While different businesses and nonprofits use different job titles or positions for their board members, the structure and hierarchy for most are basically the same. Understanding the positions on a board of directors can help you make decisions about board service as a means to helping you improve your stature in your industry or profession.
A board of directors is the group of people responsible for the strategic management of a for-profit or nonprofit corporation. Depending on the size of the board, the members might run the business activities of the organization or oversee office staff that handle the day-to-day duties. The board operates by following the corporation’s bylaws, a set of rules that governs how the organization must pursue its mission and activities.
The top position of a board is the chairman, chairperson or sometimes simply chair, who often serves as the president of the organization. In his chairman's role, the board member runs board meetings, appoints committees and performs other duties as directed by the bylaws. As president, this individual represents the organization in public by giving speeches, writing articles and attending functions on behalf of the organization.
Serving directly under the chair is the vice chair or vice president. This person is often next in line to become the chair and serves as the board’s leader when the chair is not present, such as during official board meetings. Some organizations have multiple vice presidents comprising an executive committee. In that case, this position is known as the first vice president.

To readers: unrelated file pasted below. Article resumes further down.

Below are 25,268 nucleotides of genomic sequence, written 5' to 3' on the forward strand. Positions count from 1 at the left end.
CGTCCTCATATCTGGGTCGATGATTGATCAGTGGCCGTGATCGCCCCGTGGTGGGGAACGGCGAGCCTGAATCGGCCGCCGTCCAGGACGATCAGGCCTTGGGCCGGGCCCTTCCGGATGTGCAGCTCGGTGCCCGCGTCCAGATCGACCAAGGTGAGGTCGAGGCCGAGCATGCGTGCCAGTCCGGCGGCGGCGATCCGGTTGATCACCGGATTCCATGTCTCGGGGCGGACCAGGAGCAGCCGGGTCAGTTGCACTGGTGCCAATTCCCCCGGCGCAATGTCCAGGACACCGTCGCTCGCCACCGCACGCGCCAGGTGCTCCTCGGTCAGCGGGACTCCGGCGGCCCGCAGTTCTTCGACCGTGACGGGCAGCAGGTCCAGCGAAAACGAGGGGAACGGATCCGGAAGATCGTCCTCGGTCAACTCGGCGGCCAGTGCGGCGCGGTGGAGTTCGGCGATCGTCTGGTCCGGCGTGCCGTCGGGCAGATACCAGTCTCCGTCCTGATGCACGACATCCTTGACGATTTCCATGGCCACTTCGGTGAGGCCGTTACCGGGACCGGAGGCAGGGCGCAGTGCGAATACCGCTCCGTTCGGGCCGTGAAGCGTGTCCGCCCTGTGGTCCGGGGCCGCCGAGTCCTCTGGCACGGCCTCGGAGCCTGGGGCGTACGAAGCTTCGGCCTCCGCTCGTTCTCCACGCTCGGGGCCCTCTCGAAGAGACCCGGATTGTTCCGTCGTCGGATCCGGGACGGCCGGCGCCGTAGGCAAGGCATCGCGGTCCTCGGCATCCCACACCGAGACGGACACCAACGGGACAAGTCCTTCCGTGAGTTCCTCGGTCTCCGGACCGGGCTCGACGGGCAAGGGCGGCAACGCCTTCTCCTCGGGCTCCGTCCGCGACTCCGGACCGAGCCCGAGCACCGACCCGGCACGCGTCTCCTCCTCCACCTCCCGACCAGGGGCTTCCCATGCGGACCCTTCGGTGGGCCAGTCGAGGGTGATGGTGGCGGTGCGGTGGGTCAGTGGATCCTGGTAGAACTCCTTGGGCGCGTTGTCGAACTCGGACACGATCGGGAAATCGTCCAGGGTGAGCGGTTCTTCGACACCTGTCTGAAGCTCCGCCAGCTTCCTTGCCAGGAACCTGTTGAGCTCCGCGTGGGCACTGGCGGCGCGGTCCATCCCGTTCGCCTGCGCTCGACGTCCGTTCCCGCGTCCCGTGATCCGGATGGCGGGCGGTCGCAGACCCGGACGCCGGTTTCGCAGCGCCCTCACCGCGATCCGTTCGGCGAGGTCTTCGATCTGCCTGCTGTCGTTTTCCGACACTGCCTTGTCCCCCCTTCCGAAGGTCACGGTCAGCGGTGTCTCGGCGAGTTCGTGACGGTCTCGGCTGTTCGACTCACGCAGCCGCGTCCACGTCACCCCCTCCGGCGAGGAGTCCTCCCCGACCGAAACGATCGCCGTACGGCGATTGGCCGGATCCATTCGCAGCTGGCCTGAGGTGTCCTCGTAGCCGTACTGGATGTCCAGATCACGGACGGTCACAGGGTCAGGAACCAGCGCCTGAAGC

The secretary of a board takes notes, called minutes, at board meetings, then submits those minutes for amendment or approval by the board. If the organization does not have a business office, the secretary keeps its records and its non-financial legal documents, including its bylaws, articles of incorporation and minutes of historical meetings.
The treasurer of a board keeps the organization’s financial records, unless the organization has a professional accountant or business manager. In that case, the treasurer keeps copies of the main financial records, signs checks the business manager or accountant writes, approves purchases and invoices and otherwise oversees and keeps an eye on the organization’s finances. The treasurer also prepares and delivers a treasurer’s report at each of the board’s official meetings and approves the organization’s annual tax filing. Many smaller organizations combine the secretary and treasurer positions, giving this position the title of secretary/treasurer.
Board members who do not have one of the previously discussed roles often volunteer to head committees such as a marketing or website committee. These board members attend meetings, receive updates and vote on board matters. They have the right to make motions, discuss them and vote on them. These positions come with a chairperson title, such as a marketing committee chair. After serving as a board member, these individuals might ascend to the secretary, treasurer, vice chair and eventually chairman of the board positions. Some board members represent specific geographic areas, often when the organization is a nonprofit with members. For example, a board might have northern, southern, eastern and western districts, with a board member required to reside within the boundaries of her district.
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